Fortunately for the little golem, he's quick to find allies, learn skills, gain levels, and survive horrible predicaments. Which is good, because his creator has a whole lot of enemies...
My Opinion: 261 pages, $4.99, Not available on Kindle Unlimited
This story is rather good. It’s like Paddington Bear or the Velveteen Rabbit got a character sheet and leveled up from their adventures. It’s a quite a cute story.
Threadbare, the golem teddy bear, has to survive his creators experiments, the rough attention of a child, and the destructive vengeance of the household cat. Each challenge he overcomes builds Threadbare’s stats, levels and skills. Soon he becomes more than just a clumsy golem.
Eventually Threadbare even accompanies his human on her adventures as the larger RPG world opens up to her. There’s plenty of action and adventure in the story as well as great RPG game mechanics and rather decent world building.
The only thing that I’d say needs work is the transition between characters. One moment you're reading about Threadbare’s actions, the next sentence your reading about an enemy's thoughts, or the cats, and there’s no transition statement.
Also note the last 6% of the novel are character sheets and a glossary of abilities and skills.
Score: 7 out of 10
Galactic Fist of Legend: Volume 3
The legendary fisting journeys of Scott and his team continue in this next exciting installment of Galactic Fist of Legend. During their first team building mission Scott's grab bag group of modern pop-culture icons stumbles across a dire situation involving a familiar tunic-clad hero. Can Scott lead his team to pull off the most dangerous mission he's ever faced, or will they fail and doom entire worlds to ruin? Stay tuned and find out!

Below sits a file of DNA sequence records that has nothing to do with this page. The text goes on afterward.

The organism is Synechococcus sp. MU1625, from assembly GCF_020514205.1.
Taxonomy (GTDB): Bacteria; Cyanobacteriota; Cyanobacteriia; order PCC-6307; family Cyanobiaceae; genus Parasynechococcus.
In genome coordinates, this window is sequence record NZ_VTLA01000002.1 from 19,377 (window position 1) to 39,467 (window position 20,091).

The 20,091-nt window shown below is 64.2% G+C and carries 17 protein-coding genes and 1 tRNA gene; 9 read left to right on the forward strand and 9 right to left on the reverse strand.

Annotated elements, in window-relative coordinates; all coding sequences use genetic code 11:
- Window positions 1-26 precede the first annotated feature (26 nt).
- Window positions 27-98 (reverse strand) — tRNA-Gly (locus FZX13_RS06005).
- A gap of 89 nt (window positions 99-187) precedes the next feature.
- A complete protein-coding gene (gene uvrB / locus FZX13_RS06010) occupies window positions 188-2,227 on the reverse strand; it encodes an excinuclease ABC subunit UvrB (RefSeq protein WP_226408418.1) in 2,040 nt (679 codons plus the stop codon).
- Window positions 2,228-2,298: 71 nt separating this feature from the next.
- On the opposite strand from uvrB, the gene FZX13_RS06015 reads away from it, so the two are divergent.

Warning: This story depicts graphic violence, gore, occasional gratuitous nudity, the power of friendship, and strangely adult interactions with sentient plants. You're welcome.
My Opinion: 302 pages, $3.99, Not Available on Kindle Unlimited
A good third book in the Galactic Fist of Legend series. The story returns to the zombie apocalypse world of the first book and finishes off the storyline with that world.
There’s all the action, adventure, humor, and sexual innuendo you’ve come to expect from the series. In addition there are finally some answers about the larger reasons for the whole interdimensional mission thing and you get to meets some of the entities behind the scenes.
The parody is top notch and I certainly appreciated the Dragon Ball Z references. I also have to admit that I think ‘Friendly drunk zombie’ is a great subspecies for the undead.
Score: 7 out of 10
Depths of Camlan: A LitRPG Adventure (Camlan Realm Book 2)
Asher is back in Camlan Realm, this time at the special request of Toterra Online’s developers. He and a party of five other players must go deep into the game to recover what is causing all the errors and glitches before time runs out.
My Opinion: 245 pages, $3.99, Available on Kindle Unlimited
The premise of the story is that after the contest of book 1, the same beta players are hired to help isolate a rogue AI and some corrupt code in the VR game. They have 18 hours to find and defeat this corrupt code while it has barricaded itself inside of a dungeon.
Not only does the premise of the story not make sense but it’s a bit of a disappointed to be honest. There’s a tease of rogue AI subplot but that’s not fleshed out at all. Instead this is a straight dungeon dive with some whiney team dynamic issues that get worked out in the story. That’s it. The dungeon itself gets a bit repetitive because it’s a straight slog through. No breaks. No periods where the group goes back to town to do other quests, train, or anything else.
As a dungeon dive story it’s not bad on its own, but the novel sort of promises more and it doesn't deliver.